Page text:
MILITARY MESS

Minister on the Defensive

Ursula von der Leyen_cut_DPA
Germany's Defense Minister Ursula von der Leyen under pressure.
  • Why it matters

    Why it matters

    Germany has such widespread problems with military equipment that it might have trouble meeting current NATO commitments.

  • Facts

    Facts

    • The A400M military transport is supposed to replace Germany’s old Transall airplanes, many of which aren’t in full operation.
    • Germany’s armed forces have been plagued by equipment shortages and deficiencies.
    • The defense minister asserts that Germany can meet its obligations in 17 current NATO missions around the world, and in any quick response to emergencies.
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    Audio

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Troubles continue to mount for German Defense Minister Ursula von der Leyen.

First, she had to acknowledge that the country’s armed forces are ill-equipped with deficient military equipment. Now, new problems are besieging Germany’s long-awaited A400M military-transport plane: The first plane won’t be delivered until December at earliest – and it comes with limited capabilities.

Ms. von der Leyen, a member of Chancellor Angela Merkel’s Christian Democratic Union, is unwilling to accept delivery unless manufacturer Airbus pays for fixing the plane’s “reduced performance.”

This was made clear by Markus Grübel, a senior defense ministry official and also a member of the CDU. Handelsblatt has obtained a copy of his response to questions from Tobias Lindner, a defense expert for the Green Party.

“The acceptance of aircraft with reduced performance … will only occur if compensation for a retrofitting program to attain full operational use is agreed to first at no cost to the German government ” Mr. Grübel wrote.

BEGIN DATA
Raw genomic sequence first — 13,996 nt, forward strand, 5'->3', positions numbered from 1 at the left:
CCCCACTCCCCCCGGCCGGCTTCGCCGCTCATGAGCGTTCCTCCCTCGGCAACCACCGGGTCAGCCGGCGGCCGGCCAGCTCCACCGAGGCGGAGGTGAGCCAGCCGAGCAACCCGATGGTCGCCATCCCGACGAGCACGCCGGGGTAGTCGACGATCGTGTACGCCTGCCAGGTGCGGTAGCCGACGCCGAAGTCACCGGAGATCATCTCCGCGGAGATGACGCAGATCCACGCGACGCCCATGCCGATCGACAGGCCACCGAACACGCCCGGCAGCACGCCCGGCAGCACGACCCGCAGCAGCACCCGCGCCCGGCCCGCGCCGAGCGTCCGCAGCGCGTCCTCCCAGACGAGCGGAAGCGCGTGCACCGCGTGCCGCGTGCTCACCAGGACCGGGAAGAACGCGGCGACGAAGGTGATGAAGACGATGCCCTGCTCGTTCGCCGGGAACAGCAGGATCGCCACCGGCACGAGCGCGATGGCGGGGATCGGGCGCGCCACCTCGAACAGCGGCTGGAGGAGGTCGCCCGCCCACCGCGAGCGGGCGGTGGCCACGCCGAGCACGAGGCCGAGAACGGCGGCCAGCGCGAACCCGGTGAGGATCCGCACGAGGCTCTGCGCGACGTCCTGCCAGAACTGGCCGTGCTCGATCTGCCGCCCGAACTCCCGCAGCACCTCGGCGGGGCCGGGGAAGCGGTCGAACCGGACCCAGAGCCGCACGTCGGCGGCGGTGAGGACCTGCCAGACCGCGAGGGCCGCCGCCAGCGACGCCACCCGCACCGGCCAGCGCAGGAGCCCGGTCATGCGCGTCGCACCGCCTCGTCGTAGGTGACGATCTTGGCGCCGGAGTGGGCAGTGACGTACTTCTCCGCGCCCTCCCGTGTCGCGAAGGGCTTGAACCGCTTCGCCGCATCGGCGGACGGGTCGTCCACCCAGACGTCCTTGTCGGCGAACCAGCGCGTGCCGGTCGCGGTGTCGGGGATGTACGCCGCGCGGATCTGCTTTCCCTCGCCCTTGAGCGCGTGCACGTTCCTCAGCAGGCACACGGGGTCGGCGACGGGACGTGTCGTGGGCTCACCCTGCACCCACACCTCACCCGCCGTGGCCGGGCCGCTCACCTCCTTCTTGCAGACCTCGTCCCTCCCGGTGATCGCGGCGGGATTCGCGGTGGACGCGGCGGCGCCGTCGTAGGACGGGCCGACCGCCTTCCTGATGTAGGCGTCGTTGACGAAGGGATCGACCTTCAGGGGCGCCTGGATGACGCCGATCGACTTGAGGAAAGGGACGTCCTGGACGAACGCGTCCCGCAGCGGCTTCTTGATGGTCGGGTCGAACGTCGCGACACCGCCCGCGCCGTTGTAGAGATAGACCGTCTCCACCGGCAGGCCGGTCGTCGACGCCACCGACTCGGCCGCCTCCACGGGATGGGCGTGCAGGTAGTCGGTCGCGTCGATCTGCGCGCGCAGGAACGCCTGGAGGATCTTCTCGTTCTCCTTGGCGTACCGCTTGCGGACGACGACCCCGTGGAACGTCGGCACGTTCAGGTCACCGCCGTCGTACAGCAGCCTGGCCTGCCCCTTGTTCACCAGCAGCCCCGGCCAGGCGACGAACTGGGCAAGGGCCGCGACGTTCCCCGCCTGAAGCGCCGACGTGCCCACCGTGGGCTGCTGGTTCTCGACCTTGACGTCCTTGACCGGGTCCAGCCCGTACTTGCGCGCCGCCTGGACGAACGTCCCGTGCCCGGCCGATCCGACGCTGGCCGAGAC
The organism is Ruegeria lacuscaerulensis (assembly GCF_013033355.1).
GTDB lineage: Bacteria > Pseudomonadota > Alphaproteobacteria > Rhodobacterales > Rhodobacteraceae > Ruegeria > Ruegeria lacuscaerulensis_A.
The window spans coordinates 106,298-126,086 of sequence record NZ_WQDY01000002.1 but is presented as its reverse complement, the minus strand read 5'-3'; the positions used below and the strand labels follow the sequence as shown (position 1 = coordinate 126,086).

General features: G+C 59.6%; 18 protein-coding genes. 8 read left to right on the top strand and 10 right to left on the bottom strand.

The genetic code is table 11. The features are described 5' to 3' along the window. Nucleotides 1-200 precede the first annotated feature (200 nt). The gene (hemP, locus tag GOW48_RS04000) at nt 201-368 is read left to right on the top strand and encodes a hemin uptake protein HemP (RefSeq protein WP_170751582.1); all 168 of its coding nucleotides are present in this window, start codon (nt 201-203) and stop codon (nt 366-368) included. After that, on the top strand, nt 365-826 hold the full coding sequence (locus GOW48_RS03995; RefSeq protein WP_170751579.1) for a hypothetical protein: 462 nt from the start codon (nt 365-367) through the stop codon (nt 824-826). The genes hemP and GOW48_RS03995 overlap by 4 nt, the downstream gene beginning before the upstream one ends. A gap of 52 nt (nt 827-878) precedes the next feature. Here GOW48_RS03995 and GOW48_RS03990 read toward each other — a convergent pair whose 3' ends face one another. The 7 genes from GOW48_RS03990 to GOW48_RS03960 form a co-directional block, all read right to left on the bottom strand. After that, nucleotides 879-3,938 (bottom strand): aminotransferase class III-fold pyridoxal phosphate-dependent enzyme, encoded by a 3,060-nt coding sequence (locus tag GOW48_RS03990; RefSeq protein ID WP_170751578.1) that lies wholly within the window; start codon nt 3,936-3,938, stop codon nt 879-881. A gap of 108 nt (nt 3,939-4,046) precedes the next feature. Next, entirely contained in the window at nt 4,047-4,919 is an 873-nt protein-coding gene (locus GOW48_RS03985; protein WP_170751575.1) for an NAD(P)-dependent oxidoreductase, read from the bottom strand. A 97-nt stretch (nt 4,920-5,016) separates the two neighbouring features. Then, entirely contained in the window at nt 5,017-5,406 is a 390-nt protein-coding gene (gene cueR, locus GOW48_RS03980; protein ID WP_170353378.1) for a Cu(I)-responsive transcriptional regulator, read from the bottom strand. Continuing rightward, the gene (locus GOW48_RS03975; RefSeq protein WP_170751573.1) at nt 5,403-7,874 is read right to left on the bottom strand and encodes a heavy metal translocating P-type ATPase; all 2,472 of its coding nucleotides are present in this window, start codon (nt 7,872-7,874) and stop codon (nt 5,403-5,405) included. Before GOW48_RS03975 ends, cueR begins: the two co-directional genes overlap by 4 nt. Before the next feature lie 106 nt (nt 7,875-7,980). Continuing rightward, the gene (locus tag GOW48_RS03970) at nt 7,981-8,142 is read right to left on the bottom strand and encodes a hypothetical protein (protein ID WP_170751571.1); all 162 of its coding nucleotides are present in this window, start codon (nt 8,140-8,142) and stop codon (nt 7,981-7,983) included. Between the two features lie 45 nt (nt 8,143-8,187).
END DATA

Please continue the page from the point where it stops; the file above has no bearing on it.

“We are below the goal we set a year ago with regard to the number of flying systems which, in an emergency, we intend to provide to NATO within 180 days.”

Ursula von der Leyen, German Defense Minister

Airbus has declined to comment on the specific details of the contract.

The A400M is supposed to replace Germany’s old Transall airplanes, many of which are no longer in full operation. That’s not the only issue: Germany has such widespread problems with military equipment that it might have trouble meeting current commitments to NATO, critics say.

Ms. van der Leyen admitted as much in an interview with Bild am Sonntag, a German Sunday newspaper. “We are below the goal we set a year ago with regard to the number of flying systems, which, in an emergency, we intend to provide to NATO within 180 days,” the defense minister said. She was referring to a shortage of replacement parts for aircraft and a shortage of naval helicopters.

Still, Germany could meet its obligations in 17 current NATO missions throughout the world and in any quick response to emergencies, the defense minister said.

A400M_DPA
The transporter is running behing schedule. Source: DPA

 

The issue is becoming a burden for Ms. Merkel’s governing right-left ruling coalition. Social Democrats are criticizing Ms. van der Leyen for her handling of the series of mishaps. Rainer Arnold, the SPD defense expert, reproached the defense minister for neglecting her responsibilities.

“In this difficult period for the armed forces, she should refrain from superficial spectacle and instead start getting down to details of … armament projects,” Mr. Arnold told the news magazine Focus.

The defense minister is receiving support from her own party. Henning Otte, defense expert from the CDU, told Handelsblatt that the SPD was “endangering the coalition agreement with its acts of sabotage.” He accused the SPD of wanting to back out of needed reforms for the country’s armed forces.

“Germany’s security is not well-served when the SPD falsely describes the armed forces as incapable of fulfilling their missions and defending the country,” said Mr. Otte. “That has to stop.”

Meanwhile, defense-minded politicians are calling for their own solution: an increase in the nation’s military budget.

 

016 Airbus Group

 

Dietmar Neuerer and Jan Hildebrand are political correspondents for Handelsblatt in Berlin. To contact the authors: neuerer@handelsblatt.com and hildebrand@handelsblatt.com.

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